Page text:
Sister Nabila Saleh is a petite, warm woman with an impish sense of humor. We first met at Mass on a sunny November day in Gaza two years ago, and over a coffee afterward she told me about her life as a nun with the Holy Rosary order, running a primary school and charitable projects in the Strip. Since the war broke out, in October of last year, her home, the small compound of the Holy Family Catholic Church in Gaza City, has become a refuge for hundreds of the displaced.
As the city around it became a wasteland, the church remained, remarkably, untouched. That changed on December 16th, when the church came under attack by Israeli forces, killing two women, and injuring seven, and shattering the illusion that any place in Gaza could be safe.
On December 17th, Sister Nabila replied to my message, saying, “We aren’t OK because they shot two women in front of my eyes.”
The church is situated in the neighborhood of Rimal, in Gaza City, and its name reflects the immense spiritual meaning of Gaza for Christians, which was noted in the Bible as a stop for Jesus, Mary, and Joseph on their journey to and from Egypt. Gaza was once home to a thriving Christian community, but a count this year found just a hundred and thirty-five Catholics there, among a thousand and seventeen Christians.
Having sheltered people during previous conflicts, the church had some stockpiled supplies, which it was able to replenish during the temporary ceasefire in November. But now supplies were dwindling. Cornelia Sage, of Catholic Relief Services, said that her organization had been able to provide some humanitarian relief to Gazans in the south, but convoys attempting to reach the north have no assurances for their safety, after Israeli forces shot at a U.N. convoy in late December.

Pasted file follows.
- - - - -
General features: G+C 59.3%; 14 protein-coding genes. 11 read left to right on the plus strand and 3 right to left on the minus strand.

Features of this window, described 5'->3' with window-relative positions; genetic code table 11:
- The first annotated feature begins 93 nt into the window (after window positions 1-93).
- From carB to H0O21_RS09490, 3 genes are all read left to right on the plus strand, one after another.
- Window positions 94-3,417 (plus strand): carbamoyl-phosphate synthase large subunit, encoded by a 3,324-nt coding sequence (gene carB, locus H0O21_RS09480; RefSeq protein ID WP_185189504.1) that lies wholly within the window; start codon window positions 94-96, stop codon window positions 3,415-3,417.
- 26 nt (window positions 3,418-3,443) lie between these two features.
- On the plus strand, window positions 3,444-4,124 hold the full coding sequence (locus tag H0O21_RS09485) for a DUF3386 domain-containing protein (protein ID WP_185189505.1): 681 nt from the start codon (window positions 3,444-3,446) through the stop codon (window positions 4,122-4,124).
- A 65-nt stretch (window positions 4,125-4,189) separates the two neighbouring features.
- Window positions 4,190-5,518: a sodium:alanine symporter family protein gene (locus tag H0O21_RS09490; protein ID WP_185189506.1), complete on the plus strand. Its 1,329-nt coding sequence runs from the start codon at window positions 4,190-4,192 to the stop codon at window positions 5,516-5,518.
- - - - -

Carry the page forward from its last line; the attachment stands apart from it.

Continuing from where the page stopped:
Rami, a social worker sheltering in the church, told me in late December that rations were getting smaller to save food. On Christmas Eve he sent a picture of himself at Mass, and he looked markedly thinner. He said that since the start of the war, he’s lost about thirty pounds.
Despite the shrinking rations, the church compound seemed relatively safe. In early October, diplomats from some Western countries had noted to Israeli military liaisons that the Holy Family church was sheltering civilians who could not evacuate to the south.
The church had taken in almost three hundred people, most of them Christian. Sister Nabila said that, for hours, they looked on as their bodies remained in the courtyard, fearing that any movement would provoke more bullets.
Finally, right before Christmas, the fighting in the neighborhood seemed to have quieted, and the church felt that it was safe enough to drive the injured to Al-Ahli Hospital nearby. The ride was nerve-racking and the hospital was chaotic, according to Edward Anton, a former colleague of mine at Doctors Without Borders who is staying at the church. He attended Christmas Eve Mass in a wheelchair.